That’s when things picked up.

“Not 30 seconds to a minute after that, I heard something coming through the woods,” Champagne said.

It was a big old doe, and it walked passed the concealed hunter only about 10 feet out.

Champagne’s adrenaline was amping up, and then the doe did something that only excited the young hunter more.

“She looked back, and here he came through the thicket,” he said.

This deer was of the male persuasion, and all Champagne knew was that it held a great set of antlers.

“I to be honest, I didn’t know if he was a wide 6-point or a good 8-point,” he said.

The property holds several great deer, as the Champagnes’ trail cameras have proved.

But after a quick glance to ensure it was a shooter, the hunter never looked back. He simply pulled his rifle up and prepared for a shot.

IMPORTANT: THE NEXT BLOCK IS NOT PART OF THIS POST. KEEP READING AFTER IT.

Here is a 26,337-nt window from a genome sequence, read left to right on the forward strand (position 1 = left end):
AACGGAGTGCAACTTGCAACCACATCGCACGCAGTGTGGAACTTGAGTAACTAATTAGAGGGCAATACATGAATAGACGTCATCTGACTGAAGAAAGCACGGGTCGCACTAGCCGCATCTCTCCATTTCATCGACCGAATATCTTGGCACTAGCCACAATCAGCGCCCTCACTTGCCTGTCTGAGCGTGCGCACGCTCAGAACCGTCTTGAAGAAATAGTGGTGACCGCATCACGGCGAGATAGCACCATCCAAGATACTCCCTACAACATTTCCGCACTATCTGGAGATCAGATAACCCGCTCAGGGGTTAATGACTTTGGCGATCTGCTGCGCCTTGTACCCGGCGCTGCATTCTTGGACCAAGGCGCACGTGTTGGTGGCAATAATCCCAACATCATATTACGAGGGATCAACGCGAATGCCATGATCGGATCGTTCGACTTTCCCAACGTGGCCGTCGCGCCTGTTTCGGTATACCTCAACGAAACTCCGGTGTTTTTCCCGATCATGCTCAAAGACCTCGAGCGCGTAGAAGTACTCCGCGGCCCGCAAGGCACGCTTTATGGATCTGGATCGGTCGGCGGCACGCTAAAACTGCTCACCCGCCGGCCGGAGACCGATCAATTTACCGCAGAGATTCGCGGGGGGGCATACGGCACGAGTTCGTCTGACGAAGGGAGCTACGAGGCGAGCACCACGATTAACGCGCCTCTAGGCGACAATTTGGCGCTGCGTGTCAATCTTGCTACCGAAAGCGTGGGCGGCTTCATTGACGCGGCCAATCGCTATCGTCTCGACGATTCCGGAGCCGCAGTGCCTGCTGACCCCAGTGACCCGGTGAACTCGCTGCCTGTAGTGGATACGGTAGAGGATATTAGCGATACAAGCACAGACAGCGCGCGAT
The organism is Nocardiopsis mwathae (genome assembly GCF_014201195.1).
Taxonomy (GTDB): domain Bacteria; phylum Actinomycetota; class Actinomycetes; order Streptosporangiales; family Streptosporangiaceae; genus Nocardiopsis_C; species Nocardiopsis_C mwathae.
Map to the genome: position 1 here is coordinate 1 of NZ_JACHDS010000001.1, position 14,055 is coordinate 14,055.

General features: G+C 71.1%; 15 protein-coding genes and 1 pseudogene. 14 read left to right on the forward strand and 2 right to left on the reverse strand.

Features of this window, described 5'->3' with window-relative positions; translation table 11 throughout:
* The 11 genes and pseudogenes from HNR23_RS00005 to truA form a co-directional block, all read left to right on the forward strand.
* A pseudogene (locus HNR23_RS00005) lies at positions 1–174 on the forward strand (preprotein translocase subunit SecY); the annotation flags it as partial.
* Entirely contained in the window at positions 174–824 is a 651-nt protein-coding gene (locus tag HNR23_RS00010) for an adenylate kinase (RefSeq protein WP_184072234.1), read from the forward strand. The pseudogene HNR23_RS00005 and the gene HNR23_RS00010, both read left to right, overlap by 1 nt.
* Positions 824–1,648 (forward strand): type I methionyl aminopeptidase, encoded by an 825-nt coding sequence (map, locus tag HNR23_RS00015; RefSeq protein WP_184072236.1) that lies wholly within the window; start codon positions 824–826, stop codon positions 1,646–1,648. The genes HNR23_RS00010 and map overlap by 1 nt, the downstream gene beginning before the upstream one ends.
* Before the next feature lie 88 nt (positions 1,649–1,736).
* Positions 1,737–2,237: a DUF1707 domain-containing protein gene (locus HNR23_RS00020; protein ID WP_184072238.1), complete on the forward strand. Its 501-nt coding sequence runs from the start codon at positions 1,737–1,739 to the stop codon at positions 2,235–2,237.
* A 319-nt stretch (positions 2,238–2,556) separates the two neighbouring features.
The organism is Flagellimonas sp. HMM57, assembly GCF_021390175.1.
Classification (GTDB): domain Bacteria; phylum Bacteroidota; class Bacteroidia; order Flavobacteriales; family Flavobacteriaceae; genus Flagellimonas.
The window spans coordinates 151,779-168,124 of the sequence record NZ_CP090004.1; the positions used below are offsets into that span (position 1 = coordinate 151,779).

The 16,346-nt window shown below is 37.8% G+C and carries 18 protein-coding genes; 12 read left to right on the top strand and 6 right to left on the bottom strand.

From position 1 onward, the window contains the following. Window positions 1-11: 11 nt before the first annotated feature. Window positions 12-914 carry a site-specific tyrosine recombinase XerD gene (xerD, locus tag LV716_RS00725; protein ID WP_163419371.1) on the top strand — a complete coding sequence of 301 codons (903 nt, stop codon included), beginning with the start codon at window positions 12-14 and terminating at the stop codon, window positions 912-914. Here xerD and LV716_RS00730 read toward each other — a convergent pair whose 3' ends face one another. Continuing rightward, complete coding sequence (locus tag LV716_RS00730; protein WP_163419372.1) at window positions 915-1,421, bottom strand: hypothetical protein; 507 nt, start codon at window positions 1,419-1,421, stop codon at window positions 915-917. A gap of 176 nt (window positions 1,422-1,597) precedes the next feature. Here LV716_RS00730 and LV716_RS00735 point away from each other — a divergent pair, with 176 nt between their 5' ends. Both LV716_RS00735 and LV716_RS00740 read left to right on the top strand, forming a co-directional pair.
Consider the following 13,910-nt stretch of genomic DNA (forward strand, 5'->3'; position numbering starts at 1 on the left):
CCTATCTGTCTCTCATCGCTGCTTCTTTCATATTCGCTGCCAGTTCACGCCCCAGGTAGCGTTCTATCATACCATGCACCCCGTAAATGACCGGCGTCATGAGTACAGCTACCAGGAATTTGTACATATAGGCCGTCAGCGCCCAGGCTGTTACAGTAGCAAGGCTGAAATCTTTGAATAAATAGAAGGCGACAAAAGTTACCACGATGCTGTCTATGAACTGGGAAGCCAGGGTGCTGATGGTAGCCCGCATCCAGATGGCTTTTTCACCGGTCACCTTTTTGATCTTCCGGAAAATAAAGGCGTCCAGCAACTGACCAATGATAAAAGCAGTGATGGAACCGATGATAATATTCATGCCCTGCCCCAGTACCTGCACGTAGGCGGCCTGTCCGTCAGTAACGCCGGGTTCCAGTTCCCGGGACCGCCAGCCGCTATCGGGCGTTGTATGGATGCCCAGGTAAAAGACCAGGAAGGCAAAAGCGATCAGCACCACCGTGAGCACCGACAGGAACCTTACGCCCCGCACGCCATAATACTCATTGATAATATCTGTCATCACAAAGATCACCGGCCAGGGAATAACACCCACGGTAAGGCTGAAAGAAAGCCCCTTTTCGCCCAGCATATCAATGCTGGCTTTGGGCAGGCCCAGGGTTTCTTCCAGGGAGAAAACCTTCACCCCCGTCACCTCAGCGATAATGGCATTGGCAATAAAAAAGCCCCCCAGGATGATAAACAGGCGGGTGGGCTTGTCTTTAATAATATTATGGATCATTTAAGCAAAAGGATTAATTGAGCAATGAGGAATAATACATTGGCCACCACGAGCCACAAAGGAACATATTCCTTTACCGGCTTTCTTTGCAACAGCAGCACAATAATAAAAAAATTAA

“He walked down the same trail as the doe,” Champagne said.

It was 20 yards from the hunter’s tree when Champagne decided he needed to reset the scope to a lower telephoto setting.

“I zoomed out and I was on him, and ‘boom!’ I shot,” he said.

The buck streaked away, crossing a nearby creek and running up the next ridge. And then it stopped.

And just stood there.

“I reloaded, and when I shot the second time he didn’t do a thing,” Champagne said.

By this point, the young hunter was a mess.

“I was freaking out,” Champagne said. “I was shaking real bad.”

But he reloaded as quickly as possible and fired again.

“The second and third shots, it was hard to keep the scope on (the deer),” he said.

After squeezing the trigger a third time, however, the deer simply disappeared.

Champagne frantically searched for the deer with his scope, and thought he saw a brown blob on the ground at the top of the ridge. But he wasn’t sure.

He quickly climbed down and headed straight back to the camp.

“I was getting kind of discouraged,” Champagne said. “I’m not saying I’m a good shot or anything, but I usually don’t have deer run after I shoot.

“I thought I had missed him. I was ready to be done with hunting.”